SparkFun VR IMU Breakout - BNO080 (Qwiic) Product Help and Resources

Qwiic VR IMU (BNO080) Hookup Guide

April 30, 2018

Figure out how things are oriented with the robust 9 degrees of freedom (DOF) BNO080 IMU. Maybe even make your own virtual reality (VR) applications if you're feeling savvy.

Core Skill: Programming

If a board needs code or communicates somehow, you're going to need to know how to program or interface with it. The programming skill is all about communication and code.

3 Programming

Skill Level: Competent - The toolchain for programming is a bit more complex and will examples may not be explicitly provided for you. You will be required to have a fundamental knowledge of programming and be required to provide your own code. You may need to modify existing libraries or code to work with your specific hardware. Sensor and hardware interfaces will be SPI or I2C.
See all skill levels


Core Skill: Electrical Prototyping

If it requires power, you need to know how much, what all the pins do, and how to hook it up. You may need to reference datasheets, schematics, and know the ins and outs of electronics.

2 Electrical Prototyping

Skill Level: Rookie - You may be required to know a bit more about the component, such as orientation, or how to hook it up, in addition to power requirements. You will need to understand polarized components.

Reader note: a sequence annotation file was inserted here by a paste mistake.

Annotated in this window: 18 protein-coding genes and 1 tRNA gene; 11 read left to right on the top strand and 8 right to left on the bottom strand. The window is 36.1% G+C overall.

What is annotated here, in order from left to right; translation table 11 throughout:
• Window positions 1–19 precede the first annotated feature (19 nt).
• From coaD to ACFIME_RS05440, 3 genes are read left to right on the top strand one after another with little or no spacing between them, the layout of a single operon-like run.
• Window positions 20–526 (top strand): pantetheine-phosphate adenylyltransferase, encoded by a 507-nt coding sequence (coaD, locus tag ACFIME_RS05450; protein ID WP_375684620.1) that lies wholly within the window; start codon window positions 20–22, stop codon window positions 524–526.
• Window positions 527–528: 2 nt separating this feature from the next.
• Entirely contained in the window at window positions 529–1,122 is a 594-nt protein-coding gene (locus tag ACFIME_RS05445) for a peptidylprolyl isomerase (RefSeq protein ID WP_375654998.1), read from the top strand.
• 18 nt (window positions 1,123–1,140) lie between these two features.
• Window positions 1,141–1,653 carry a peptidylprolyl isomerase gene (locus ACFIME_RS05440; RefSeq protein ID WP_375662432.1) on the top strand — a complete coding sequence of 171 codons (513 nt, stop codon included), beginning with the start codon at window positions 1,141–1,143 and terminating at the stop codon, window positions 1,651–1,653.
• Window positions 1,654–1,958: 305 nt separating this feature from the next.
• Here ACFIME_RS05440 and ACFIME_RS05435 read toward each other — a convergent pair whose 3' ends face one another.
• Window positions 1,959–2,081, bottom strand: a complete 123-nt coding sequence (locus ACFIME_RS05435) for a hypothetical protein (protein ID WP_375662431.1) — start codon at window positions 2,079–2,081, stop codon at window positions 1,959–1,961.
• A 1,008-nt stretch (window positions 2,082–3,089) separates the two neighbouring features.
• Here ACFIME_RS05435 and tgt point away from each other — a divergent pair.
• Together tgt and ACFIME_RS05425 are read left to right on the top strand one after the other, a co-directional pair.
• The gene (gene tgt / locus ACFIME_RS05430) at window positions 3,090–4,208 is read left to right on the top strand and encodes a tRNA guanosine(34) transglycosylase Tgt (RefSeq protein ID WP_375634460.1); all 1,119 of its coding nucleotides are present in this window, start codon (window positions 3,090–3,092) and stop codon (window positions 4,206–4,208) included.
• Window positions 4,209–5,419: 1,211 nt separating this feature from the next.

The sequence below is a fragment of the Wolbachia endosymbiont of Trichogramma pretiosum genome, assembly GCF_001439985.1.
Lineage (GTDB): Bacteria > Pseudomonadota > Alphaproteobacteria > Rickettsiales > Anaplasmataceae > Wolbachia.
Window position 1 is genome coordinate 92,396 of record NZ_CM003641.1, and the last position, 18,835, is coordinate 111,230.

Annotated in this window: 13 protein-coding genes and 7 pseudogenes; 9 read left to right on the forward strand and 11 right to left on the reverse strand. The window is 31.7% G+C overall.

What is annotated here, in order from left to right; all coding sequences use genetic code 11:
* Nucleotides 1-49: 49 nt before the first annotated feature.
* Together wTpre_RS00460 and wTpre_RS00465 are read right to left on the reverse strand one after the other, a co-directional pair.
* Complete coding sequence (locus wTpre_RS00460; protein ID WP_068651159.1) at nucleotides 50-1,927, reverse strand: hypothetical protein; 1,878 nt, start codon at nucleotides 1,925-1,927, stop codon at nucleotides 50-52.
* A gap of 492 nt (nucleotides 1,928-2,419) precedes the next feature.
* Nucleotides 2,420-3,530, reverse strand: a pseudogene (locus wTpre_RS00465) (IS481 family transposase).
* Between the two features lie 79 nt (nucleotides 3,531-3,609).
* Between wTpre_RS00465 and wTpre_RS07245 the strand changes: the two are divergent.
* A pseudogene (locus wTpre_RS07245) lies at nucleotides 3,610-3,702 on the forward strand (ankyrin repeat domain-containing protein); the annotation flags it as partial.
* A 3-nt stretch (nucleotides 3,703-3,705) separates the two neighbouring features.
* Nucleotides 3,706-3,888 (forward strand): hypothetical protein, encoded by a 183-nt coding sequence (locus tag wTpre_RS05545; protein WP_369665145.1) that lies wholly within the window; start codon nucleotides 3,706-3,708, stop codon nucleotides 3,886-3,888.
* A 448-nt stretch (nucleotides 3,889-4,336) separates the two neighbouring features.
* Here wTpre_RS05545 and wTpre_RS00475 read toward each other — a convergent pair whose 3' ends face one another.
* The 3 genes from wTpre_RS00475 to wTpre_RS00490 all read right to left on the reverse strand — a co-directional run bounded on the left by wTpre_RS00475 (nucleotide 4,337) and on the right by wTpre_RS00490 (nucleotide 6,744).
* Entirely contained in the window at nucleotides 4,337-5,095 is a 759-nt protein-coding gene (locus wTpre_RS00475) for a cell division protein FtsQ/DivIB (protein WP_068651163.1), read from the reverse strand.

See all skill levels


Customer Comments

  • I would like to use this board with a Raspberry Pi. Does it require the use I2C Clock Stretching (like the BNO050)? If so, does the Qwiic interface solve the Raspberry issue with clock stretching? If not, can I connect the BNO060 via UART still using the I2C connection/ cables?

  • Does anyone know the dimensions of this board, and also the size & relative locations of the mounting holes? Thanks.

    • The board is 1.2"x1", the mounting holes are for a size 4 screw and are 1" apart, and .1" away from the each edge

  • How can the arduino library be used to get timestamps of the sensor readings?

    The data packet contains a timestamp. I wish the code incorporated a way to get timestamps along with quaternions and the other kinematics.

  • Cool device!

    If you want to use the Euler angles this is a good reference: https://www.vectornav.com/docs/default-source/documentation/vn-100-documentation/AN002.pdf

    Or… struct Euler{ float yaw; float pitch; float roll; };

    struct Quant{
      float i;
      float j;
      float k;
      float real;
    };
    
    Quant myQuant;
    Euler eul;
    
    // Return the Euler angle structure from a Quanterion structure
    Euler getAngles(Quant q){
    
      Euler ret_val;
    
      float x;
      float y;
    
      /* YAW */
      x = 2 * ((q.i * q.j) + (q.real * q.k));
      y = square(q.real) - square(q.k) - square(q.j) + square(q.i);
      ret_val.yaw = degrees(atan2(y, x));
    
      /* PITCH */
      ret_val.pitch = degrees(asin(-2 * (q.i * q.k - q.j * q.real)));